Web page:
IIHS Investigating Inconsistent Safety Equipment Thanks to 2015 F-150

IIHS Investigating Inconsistent Safety Equipment Thanks to 2015 F-150

The Insurance Institute for Highway Safety (IIHS) is crash testing the 2015 Ford F-150 again, a practice that may spread to other cars and trucks. 

This unprecedented second crash test on a 2015 Ford F-150 SuperCab 4×2 took place because Ford doesn’t install the same safety equipment on all the truck’s cab styles. Automotive News tipped the IIHS off to the fact that the F-150 SuperCrew model, which accounts for 70 percent of F-150 sales, has added steel bars welded to the truck’s frame to keep the front wheels from being pushed into the passenger area. Neither of the other two body styles, the SuperCab and Regular Cab have these bars.

The institute’s regular practice would be to test only the SuperCrew model, but now the IIHS is going back to test all of the different body styles to present accurate safety information on the full model lineup. The safety report on the new F-150 has been delayed until at least July.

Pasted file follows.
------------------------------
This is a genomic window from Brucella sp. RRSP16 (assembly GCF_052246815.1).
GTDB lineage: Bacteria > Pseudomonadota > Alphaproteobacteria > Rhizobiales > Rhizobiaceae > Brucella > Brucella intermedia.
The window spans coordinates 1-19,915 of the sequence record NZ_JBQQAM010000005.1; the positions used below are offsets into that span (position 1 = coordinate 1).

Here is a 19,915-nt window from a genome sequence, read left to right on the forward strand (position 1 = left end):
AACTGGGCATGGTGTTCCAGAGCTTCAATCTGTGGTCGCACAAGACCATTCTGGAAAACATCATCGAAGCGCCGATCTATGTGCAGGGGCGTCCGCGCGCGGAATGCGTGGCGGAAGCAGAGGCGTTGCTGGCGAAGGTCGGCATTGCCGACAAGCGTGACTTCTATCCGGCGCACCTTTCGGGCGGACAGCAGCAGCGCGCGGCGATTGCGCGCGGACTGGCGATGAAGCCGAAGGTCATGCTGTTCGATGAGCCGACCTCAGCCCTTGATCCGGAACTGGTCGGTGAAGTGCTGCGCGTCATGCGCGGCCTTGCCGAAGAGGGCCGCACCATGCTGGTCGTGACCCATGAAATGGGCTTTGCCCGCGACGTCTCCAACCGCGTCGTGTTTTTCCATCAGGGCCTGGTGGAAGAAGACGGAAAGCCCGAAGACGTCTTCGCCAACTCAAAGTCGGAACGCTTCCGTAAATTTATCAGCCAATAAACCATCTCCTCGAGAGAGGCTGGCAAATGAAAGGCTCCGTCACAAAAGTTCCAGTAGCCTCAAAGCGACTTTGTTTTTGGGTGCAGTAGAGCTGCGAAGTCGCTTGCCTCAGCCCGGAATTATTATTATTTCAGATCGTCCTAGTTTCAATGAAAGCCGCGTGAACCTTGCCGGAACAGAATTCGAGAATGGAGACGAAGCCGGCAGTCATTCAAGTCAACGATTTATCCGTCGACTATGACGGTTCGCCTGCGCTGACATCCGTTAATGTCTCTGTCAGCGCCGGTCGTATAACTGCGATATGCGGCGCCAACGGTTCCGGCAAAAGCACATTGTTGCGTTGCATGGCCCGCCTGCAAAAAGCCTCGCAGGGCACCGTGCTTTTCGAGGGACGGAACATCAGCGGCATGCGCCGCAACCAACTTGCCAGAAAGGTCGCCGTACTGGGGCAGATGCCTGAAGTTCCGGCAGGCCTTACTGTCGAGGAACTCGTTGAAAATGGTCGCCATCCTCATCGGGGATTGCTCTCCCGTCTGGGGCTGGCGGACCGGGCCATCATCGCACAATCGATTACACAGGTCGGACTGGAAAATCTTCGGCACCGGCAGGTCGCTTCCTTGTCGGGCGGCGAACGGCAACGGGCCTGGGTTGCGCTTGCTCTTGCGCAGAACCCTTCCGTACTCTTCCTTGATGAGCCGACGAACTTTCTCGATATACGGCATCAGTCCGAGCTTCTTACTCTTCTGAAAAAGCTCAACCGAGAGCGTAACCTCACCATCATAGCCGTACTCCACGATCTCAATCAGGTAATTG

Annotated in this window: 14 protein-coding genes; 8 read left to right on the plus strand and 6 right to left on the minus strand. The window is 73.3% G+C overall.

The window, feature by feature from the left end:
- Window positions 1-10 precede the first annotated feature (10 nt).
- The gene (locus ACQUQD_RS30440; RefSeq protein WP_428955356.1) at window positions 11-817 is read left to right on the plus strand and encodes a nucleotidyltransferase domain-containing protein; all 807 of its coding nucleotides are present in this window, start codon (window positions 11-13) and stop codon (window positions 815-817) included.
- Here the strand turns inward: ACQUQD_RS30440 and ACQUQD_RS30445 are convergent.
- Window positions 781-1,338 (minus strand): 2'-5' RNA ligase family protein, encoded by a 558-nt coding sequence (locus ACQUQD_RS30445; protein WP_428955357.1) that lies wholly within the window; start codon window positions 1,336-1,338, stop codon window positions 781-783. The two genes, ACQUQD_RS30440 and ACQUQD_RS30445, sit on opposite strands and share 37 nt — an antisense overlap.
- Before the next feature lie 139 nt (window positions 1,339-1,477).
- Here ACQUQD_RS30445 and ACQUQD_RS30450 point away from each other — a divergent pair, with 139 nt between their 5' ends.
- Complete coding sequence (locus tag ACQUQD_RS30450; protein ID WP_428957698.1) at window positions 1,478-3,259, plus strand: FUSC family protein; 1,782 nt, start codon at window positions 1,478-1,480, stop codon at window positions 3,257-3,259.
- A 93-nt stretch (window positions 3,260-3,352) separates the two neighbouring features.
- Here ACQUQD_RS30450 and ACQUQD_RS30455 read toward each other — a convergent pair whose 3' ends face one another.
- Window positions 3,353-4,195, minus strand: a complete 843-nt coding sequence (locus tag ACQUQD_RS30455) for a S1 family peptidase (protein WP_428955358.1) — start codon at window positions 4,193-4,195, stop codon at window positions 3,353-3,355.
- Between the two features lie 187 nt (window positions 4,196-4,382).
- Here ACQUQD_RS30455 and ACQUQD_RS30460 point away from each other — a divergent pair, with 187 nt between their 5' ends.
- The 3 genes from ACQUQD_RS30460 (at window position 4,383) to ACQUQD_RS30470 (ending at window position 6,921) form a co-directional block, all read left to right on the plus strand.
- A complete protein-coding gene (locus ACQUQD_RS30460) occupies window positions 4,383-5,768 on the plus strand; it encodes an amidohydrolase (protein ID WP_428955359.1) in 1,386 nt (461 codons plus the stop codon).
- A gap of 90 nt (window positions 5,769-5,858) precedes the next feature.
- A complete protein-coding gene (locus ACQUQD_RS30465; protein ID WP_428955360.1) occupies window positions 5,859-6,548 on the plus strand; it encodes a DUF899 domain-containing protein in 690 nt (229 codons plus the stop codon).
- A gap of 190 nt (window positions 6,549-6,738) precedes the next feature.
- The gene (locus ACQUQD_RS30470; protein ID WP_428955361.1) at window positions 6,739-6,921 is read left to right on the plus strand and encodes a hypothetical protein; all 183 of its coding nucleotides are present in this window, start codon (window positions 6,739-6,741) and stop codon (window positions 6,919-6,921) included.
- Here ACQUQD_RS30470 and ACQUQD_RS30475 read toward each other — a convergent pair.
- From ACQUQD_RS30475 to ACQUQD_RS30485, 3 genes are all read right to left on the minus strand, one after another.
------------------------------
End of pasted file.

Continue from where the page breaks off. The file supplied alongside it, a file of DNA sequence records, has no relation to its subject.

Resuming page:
SEE ALSO: 2015 Ford F-150 Safety Ratings: Five Stars for Every Body Style

“We optimize each cab structure based on many factors including cab style, mass, wheelbase, powertrain and driveline to meet regulatory requirements and achieve public domain ratings,” a Ford safety spokeswoman told Automotive News. 

This case has prompted the IIHS to begin investigating how many other automakers might be installing improved safety equipment on some models and not on others. An IIHS spokesman says that additional testing on other automaker’s low-volume pickups will begin next year.

In NHTSA crash testing, each body style of the F-150 scored the best rating possible. NHTSA testing does not include a small front-overlap crash test, a procedure specific to the IIHS. Many automakers have scrambled in recent years to make sure their vehicles would make it through the small overlap test with an “acceptable” or “good” rating, one of which is needed to capture the prized Top Safety Pick moniker.

For instance, Honda implemented a quick production fix at the factory on the 2015 Fit after the car scored a “marginal” in the small overlap test. About 12,000 cars had to be recalled to have the fix implemented, but the car moved up to an “acceptable” rating in small overlap testing, allowing it to be named a Top Safety Pick.

[Source: Automotive News]

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